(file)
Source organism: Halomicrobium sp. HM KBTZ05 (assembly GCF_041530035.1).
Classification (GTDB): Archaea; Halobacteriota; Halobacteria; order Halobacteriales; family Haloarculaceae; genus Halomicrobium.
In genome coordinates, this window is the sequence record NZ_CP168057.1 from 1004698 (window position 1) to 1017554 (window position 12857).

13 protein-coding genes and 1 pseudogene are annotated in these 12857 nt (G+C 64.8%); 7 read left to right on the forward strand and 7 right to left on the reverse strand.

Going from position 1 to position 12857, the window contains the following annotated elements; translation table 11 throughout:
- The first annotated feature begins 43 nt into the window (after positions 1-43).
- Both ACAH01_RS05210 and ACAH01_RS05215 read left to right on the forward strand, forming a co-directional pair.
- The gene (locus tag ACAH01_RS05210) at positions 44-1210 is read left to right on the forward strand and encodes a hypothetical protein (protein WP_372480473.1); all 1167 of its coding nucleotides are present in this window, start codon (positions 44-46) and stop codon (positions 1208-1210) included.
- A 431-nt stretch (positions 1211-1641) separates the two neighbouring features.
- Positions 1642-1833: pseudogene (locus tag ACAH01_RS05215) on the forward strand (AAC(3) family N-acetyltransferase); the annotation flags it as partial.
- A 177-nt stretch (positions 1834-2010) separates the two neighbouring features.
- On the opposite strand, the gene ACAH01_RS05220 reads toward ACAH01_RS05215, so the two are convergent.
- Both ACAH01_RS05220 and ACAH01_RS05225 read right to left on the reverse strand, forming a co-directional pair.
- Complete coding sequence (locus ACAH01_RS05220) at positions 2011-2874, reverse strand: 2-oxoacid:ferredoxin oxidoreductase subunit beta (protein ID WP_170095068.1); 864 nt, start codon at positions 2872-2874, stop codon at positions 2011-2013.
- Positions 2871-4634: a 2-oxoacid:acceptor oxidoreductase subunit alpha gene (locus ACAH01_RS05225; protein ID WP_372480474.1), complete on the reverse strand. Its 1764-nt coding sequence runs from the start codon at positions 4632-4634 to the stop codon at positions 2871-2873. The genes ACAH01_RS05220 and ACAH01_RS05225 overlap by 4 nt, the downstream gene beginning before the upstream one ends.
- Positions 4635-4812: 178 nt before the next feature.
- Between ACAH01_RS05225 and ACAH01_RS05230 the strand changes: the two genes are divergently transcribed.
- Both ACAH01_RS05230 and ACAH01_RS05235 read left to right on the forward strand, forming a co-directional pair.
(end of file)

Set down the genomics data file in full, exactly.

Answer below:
Source organism: Halomicrobium sp. HM KBTZ05 (assembly GCF_041530035.1).
Classification (GTDB): Archaea; Halobacteriota; Halobacteria; order Halobacteriales; family Haloarculaceae; genus Halomicrobium.
In genome coordinates, this window is the sequence record NZ_CP168057.1 from 1004698 (window position 1) to 1017554 (window position 12857).

13 protein-coding genes and 1 pseudogene are annotated in these 12857 nt (G+C 64.8%); 7 read left to right on the forward strand and 7 right to left on the reverse strand.

Going from position 1 to position 12857, the window contains the following annotated elements; translation table 11 throughout:
- The first annotated feature begins 43 nt into the window (after positions 1-43).
- Both ACAH01_RS05210 and ACAH01_RS05215 read left to right on the forward strand, forming a co-directional pair.
- The gene (locus tag ACAH01_RS05210) at positions 44-1210 is read left to right on the forward strand and encodes a hypothetical protein (protein WP_372480473.1); all 1167 of its coding nucleotides are present in this window, start codon (positions 44-46) and stop codon (positions 1208-1210) included.
- A 431-nt stretch (positions 1211-1641) separates the two neighbouring features.
- Positions 1642-1833: pseudogene (locus tag ACAH01_RS05215) on the forward strand (AAC(3) family N-acetyltransferase); the annotation flags it as partial.
- A 177-nt stretch (positions 1834-2010) separates the two neighbouring features.
- On the opposite strand, the gene ACAH01_RS05220 reads toward ACAH01_RS05215, so the two are convergent.
- Both ACAH01_RS05220 and ACAH01_RS05225 read right to left on the reverse strand, forming a co-directional pair.
- Complete coding sequence (locus ACAH01_RS05220) at positions 2011-2874, reverse strand: 2-oxoacid:ferredoxin oxidoreductase subunit beta (protein ID WP_170095068.1); 864 nt, start codon at positions 2872-2874, stop codon at positions 2011-2013.
- Positions 2871-4634: a 2-oxoacid:acceptor oxidoreductase subunit alpha gene (locus ACAH01_RS05225; protein ID WP_372480474.1), complete on the reverse strand. Its 1764-nt coding sequence runs from the start codon at positions 4632-4634 to the stop codon at positions 2871-2873. The genes ACAH01_RS05220 and ACAH01_RS05225 overlap by 4 nt, the downstream gene beginning before the upstream one ends.
- Positions 4635-4812: 178 nt before the next feature.
- Between ACAH01_RS05225 and ACAH01_RS05230 the strand changes: the two genes are divergently transcribed.
- Both ACAH01_RS05230 and ACAH01_RS05235 read left to right on the forward strand, forming a co-directional pair.